by, Nathaniel Holloway
Studying abroad is usually a memorable experience that people talk about for the rest of their lives. They often fondly remember the island, city, town, or university where they studied and talk about how it was a formative experience in their life. Students gain academic, professional, and personal knowledge. But how many study abroad students can say that they were able to give back to the community that gave them so much? Well the students here at CIEE Bonaire Research Station can!
Part of our curriculum includes a Culture and Environmental History of Bonaire course. One of the hopes of this course is to immerse the students in the culture of Bonaire beyond what can be garnered in the classroom. To attain this goal we provide the students with a crash course in Papiamentu (the local language) and opportunities to volunteer in the community.
These opportunities have included:
- restoring the Stormvogel (Papiamentu for storm bird), one of the last remaining wooden cargo vessels built on Bonaire,
- volunteering at the local animal shelter,
- picking up trash on the beach,
- painting “DO NOT ENTER” on rocks to prevent people from disturbing the flamingos in the flamingo sanctuary,
- and manning a booth with volunteers from the Echo project at a local farmers market.
These opportunities provide the students a chance to interact with the community and to give something back.
Two particularly popular volunteer activities this semester were the Project Stormvogel and the Flamingo Sanctuary rock painting event. Helping at the Project Stormvogel is hot, sweaty, fun, and rewarding work. The students have helped haul kui (Papiamentu for mesquite) for the new ribs, pull hundreds of nails, remove rotted ribs, remove the keelson and much, much, more. The student volunteers are enrolled in the project’s Junior Shipwright program, which awards them a certificate and a t-shirt upon completion of 10 hours of volunteering. In fact, one of our students was the first graduate from the program. Most, importantly the Project Stormvogel provides an opportunity for the students to interact with Bonaireans and help restore a boat with significant cultural and historical importance.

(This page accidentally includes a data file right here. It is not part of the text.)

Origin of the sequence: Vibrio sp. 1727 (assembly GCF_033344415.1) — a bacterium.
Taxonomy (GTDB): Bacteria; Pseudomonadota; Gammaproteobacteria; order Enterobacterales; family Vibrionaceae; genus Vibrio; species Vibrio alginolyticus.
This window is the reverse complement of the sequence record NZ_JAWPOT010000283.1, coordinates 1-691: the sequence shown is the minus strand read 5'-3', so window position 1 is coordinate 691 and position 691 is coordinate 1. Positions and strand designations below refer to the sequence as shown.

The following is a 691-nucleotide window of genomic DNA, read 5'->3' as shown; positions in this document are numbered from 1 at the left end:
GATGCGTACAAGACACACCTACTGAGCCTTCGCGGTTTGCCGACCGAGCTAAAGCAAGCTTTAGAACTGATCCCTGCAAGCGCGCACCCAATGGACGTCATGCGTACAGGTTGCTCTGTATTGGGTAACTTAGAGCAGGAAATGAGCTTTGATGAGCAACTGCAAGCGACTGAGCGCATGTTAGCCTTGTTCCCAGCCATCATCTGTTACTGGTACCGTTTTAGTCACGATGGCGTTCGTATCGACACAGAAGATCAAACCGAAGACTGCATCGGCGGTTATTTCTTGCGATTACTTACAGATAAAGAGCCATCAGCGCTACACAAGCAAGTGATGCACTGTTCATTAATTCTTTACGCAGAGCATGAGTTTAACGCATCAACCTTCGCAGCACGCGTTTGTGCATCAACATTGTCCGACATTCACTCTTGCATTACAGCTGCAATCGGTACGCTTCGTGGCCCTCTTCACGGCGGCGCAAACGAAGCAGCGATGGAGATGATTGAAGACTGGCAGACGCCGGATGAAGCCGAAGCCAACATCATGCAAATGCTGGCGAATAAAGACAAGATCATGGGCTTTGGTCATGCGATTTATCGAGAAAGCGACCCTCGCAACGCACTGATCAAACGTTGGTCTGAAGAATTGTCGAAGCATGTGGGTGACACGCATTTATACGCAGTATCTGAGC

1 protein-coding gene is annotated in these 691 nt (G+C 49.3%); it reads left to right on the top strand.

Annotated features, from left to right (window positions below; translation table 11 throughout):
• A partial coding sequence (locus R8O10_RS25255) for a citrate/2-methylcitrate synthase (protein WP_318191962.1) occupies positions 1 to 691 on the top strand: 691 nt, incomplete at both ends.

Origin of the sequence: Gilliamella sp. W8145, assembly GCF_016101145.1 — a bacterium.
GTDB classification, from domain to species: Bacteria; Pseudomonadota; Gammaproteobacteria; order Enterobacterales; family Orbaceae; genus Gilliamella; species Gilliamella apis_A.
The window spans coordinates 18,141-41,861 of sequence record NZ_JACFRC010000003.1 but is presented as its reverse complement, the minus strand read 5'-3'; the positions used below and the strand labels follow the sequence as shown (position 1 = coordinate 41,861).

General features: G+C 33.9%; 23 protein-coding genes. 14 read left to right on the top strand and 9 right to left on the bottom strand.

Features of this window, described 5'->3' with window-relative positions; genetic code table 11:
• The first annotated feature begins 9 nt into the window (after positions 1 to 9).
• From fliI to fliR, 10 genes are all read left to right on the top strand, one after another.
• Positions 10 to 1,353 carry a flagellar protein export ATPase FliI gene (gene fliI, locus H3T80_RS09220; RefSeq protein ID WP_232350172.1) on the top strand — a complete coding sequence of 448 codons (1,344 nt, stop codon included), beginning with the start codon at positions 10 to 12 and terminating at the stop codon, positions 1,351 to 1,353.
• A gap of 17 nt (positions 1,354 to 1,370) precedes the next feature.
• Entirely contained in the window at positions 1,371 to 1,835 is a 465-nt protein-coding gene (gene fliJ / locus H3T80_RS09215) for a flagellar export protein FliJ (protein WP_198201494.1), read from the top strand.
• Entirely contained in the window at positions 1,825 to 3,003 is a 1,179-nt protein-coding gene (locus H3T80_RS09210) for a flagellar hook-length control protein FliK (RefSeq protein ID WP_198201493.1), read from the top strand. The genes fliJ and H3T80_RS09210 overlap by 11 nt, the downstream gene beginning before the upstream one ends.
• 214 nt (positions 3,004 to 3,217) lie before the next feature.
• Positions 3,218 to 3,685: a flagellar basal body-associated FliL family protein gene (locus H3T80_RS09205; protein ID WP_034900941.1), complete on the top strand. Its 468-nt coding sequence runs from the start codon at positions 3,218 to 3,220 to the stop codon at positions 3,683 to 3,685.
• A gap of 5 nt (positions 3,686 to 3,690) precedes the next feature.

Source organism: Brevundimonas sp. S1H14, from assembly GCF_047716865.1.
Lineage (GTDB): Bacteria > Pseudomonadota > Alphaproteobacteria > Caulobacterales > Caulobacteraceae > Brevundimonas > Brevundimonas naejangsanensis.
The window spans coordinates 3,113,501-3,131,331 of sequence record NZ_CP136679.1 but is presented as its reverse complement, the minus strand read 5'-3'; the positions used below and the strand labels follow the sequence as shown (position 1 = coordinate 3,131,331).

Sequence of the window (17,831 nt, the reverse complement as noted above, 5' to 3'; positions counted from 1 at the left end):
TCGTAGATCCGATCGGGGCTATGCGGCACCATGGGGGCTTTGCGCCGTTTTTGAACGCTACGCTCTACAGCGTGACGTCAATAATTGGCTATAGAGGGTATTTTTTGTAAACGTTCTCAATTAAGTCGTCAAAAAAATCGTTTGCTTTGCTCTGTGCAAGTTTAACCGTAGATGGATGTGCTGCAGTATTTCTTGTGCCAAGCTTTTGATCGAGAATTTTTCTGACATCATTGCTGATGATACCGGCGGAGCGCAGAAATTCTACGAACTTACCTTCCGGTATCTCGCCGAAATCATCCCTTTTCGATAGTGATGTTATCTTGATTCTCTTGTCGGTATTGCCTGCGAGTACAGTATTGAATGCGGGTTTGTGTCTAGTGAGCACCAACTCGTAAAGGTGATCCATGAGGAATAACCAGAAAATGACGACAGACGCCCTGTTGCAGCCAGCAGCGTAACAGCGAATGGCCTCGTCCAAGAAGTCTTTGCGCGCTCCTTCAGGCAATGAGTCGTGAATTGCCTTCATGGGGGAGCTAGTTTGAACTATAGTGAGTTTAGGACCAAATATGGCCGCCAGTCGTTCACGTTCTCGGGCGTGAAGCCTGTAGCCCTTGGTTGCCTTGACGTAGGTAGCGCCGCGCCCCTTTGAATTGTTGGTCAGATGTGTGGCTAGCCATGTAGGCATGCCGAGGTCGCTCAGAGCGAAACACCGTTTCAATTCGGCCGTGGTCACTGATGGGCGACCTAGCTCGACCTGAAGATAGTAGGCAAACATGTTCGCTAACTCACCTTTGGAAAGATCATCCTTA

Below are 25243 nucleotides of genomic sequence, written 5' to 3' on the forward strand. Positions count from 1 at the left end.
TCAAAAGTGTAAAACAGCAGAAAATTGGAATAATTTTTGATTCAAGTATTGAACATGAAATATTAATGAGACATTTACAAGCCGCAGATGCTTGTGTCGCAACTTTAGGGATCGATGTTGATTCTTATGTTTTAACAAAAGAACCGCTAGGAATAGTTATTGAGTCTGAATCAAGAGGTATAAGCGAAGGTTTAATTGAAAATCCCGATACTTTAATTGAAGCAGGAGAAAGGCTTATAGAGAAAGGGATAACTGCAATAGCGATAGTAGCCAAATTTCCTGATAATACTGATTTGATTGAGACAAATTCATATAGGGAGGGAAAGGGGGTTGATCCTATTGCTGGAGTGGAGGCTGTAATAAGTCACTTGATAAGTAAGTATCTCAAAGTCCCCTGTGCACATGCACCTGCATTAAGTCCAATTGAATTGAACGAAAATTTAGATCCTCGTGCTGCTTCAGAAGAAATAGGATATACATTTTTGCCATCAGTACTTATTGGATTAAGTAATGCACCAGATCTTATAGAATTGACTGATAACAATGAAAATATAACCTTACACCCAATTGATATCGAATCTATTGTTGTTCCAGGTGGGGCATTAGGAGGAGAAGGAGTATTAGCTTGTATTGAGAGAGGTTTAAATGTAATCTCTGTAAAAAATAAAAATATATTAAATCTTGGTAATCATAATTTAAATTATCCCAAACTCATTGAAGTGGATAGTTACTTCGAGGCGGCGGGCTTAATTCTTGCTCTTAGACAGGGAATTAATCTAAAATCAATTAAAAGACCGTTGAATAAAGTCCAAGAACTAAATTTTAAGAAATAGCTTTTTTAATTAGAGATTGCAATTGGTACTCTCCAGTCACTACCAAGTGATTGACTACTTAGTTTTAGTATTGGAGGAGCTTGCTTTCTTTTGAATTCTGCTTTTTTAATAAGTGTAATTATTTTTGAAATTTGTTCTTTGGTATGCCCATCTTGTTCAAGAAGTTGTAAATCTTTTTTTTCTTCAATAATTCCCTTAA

Another fun event was the rock painting event at the Flamingo Sanctuary. This activity brought together people from all across the island, including: rangers and staff from the national park and marine park, CIEE students and staff, local residents, and the Junior Rangers (a group for teenagers that teaches them about earth science and conservation). Our students helped collect the rocks, paint them yellow, and write “DO NOT ENTER” on the rocks is six different languages (Papiamentu, English, Dutch, Spanish, German, and Portuguese). Flamingos are an important and well-loved natural resource here on Bonaire. Unfortunately, sometimes they are too well-loved; people try to get too close to them for pictures and sight-seeing and end up disturbing them and harming their habitat. The painted rocks are an effective way to remind people to be careful and conserve this precious resource.
Volunteering on Bonaire has enhanced our student’s study abroad experience on Bonaire by providing them an opportunity to interact with and give something back to the community. Hopefully, their experience will not only have a positive impact on their lives but it will also have a positive impact on Bonaire.